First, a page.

Parenting & Pregnancy

Stepmother’s Guide on Dealing with Stepchildren

stepmothers-guide-on-dealing-with-stepchildren
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At long last, you’ve found the man of your dreams! He’s smart, funny, financially stable and a widower with kids! You say, “What the hell, I love him, that’s why I’m marrying him anyway, with or without his kids!” But after the ceremonies held in cloud nine, you went back to reality. To the marriage, the kids, the house, the memory of the former wife, the “witch” image commonly associated to stepmothers.

Just when you think that loving the man is enough; you discover the exact opposite and the hassles of marrying a widower with kids. There is the guilty feeling of taking him and the children away from their departed mom. The main problem would stem from the relationship of the new mom and the kids. “Kids may loom as a constant reminder of your husband’s physical and emotional bond with his first wife.” You also may be seen as one who will erase the kids’ memory of their mother. Or, in case where the kids have lost their mother when they were still small, you have to deal with the way they are used to having only one parent and their independence stemming from that kind of parenting. They may not take orders from you any more than they would from their neighbors.

It doesn’t stop there. There’s also jealousy and competition over the affection of their father, your husband. The father, in turn, is divided among his kids, you and his loyalty to his first wife, not to mention his job, the financial backup needed by the household… etc.

But more importantly, or even almost critically, the first hurdle to clear would be on how you would win over the kids without making it seem to them that you are throwing their mom’s memory to the dustbins and without hurting their relationship with their dad. There’s also the feeling that you are expected to find the kids adorable but you realize later that you don’t even like them.

Also, it is natural with newlyweds to give out a sexual aura on the first few weeks and children may not welcome the different, romantic atmosphere. Then, there is that feeling of isolation among the kids whenever you tend to be a bit show in your affection. They may feel isolated – an outsider in the love you share with your husband.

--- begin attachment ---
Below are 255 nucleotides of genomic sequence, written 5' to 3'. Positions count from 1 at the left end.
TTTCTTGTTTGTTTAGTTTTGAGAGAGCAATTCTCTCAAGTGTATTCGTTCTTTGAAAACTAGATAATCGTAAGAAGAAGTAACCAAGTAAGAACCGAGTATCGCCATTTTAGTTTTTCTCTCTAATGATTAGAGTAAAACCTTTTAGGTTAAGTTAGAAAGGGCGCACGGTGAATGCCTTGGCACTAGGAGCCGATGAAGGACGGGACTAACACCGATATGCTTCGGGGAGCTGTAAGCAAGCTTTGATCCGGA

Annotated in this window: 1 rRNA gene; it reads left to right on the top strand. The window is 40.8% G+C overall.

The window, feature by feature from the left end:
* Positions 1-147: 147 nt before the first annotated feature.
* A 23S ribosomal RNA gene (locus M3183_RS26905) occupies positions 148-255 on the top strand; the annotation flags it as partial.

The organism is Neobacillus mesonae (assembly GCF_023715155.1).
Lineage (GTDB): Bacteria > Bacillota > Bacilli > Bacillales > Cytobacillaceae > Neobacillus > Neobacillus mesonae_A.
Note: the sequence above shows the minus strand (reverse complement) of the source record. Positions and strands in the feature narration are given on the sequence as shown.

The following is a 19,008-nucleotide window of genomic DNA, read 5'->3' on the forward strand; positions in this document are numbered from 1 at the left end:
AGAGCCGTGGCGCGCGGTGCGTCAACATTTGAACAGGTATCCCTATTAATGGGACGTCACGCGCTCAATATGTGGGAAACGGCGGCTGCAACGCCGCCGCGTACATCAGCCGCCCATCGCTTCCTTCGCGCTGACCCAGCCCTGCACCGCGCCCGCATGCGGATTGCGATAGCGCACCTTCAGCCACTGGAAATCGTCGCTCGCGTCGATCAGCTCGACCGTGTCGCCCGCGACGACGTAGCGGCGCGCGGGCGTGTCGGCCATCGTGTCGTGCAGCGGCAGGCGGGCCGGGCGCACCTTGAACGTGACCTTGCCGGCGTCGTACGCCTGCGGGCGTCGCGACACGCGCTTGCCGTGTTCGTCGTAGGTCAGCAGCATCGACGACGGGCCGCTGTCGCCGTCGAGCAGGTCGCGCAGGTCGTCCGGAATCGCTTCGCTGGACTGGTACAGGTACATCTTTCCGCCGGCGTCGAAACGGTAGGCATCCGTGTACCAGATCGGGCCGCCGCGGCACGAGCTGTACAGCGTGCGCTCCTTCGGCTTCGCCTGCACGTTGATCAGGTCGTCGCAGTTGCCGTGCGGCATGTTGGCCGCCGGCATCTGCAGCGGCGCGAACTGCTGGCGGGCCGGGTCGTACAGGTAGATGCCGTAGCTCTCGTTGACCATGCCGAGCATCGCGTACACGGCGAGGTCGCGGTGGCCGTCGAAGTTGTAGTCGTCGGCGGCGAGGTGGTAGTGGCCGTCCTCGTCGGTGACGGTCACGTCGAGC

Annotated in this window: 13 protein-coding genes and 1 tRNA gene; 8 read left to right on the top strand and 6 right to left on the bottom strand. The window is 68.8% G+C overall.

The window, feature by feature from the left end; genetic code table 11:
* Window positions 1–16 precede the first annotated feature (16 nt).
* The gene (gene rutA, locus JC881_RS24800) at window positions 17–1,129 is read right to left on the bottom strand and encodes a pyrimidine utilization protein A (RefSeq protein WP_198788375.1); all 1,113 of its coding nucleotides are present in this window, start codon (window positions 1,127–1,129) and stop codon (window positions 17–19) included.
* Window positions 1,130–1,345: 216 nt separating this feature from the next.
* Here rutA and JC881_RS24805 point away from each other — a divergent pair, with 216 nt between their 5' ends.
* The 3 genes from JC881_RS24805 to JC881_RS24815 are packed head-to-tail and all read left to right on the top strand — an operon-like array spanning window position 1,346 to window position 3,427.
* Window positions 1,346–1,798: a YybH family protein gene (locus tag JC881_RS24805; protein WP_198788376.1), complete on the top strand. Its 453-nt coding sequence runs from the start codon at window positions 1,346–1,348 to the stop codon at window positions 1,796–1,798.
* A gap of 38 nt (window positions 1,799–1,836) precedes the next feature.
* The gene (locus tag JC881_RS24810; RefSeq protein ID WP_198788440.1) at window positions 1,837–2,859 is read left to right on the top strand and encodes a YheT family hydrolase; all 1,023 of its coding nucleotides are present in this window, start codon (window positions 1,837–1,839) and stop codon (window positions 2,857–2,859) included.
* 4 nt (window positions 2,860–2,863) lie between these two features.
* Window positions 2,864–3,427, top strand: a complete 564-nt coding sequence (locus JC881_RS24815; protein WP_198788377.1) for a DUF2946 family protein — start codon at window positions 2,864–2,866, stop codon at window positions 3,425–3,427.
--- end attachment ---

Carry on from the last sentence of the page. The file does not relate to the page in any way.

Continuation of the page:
It’s not easy, but counselors, psychologists and people’s specializing in the field of second families provide some helpful ways to give you an initial push needed for the big hurdle.

Continue Reading Part 2 here.


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2 Comments

  1. Stepmother’s Guide on Dealing with Stepchildren | Part 2 | A Healthy Us.

    […] Read the first part here. […]

    May . 05 . 11
  2. Shameena

    I am a step degthuar and step-mum to 4 great children, 16, 14, 11 and 9. We have them 50% of the time, week about.I was not the nicest of step-degthuars to my new step-mum when I was 19 – I resented her being in my dad’s life, in place of my bio mum. In my silly logic, I believed my parents would re-unite, if only my step-mum wasn’t in the way. I used to fantasize about her dying, can you believe it! It took me 10 years to get over myself and have the maturity to let the childish resentments go and appreciate her for the love and longevity she has given my dad – they just celebrated their 25th wedding anniversary in their 80s! While I will never be as close to her as I am with my bio-mum, we have a warm and respectful relationship. So I understand what it is like to be a step-child and the myriad of conflicting emotions and loyalties involved.My partner of 4 years is incredibly supportive, we back each other up and are completely aligned about parenting styles, discipline, manners, expectations etc.Where we continue have issues is the children’s bio-mother, who continues to try to get to me or him by manipulating the children to be defiant, unhelpful, rude and unco-operative around us. This strategy has been highly effective with one child to date, he recently moved in full-time with his mother. For now, our household is a lot more peaceful and calm, without his disruptive influence on the other children. However, I am concerned that the bio-mum will just continue with her ways and turn the remaining 3 children against their dad and me. She outright lies about him, undermines him and is generally very toxic. She refuses to communicate other than in writing or email and will not discuss anything to do with the children. I think at least the oldest child can see what she is trying to do and is quite balanced in his view of the situation. Time will tell about the younger two.My advice is to not react to your step children or partner/spouse in anger or resentment, but also be as straight and honest as you can, so you don’t hold onto those resentments or feeling ‘used’, as they are cancerous to yourself and your new family.I do think step-mums have it tougher, as they often have to manage the household, care for the children in the absence of their father and generally litigate daily issues and arguments. And step-mums have a lot more cultural ‘baggage’ to overcome from myths, fairytales and the lies bio-parents perpetuate!I think step-parents deserve medals!Reply

    February . 02 . 12

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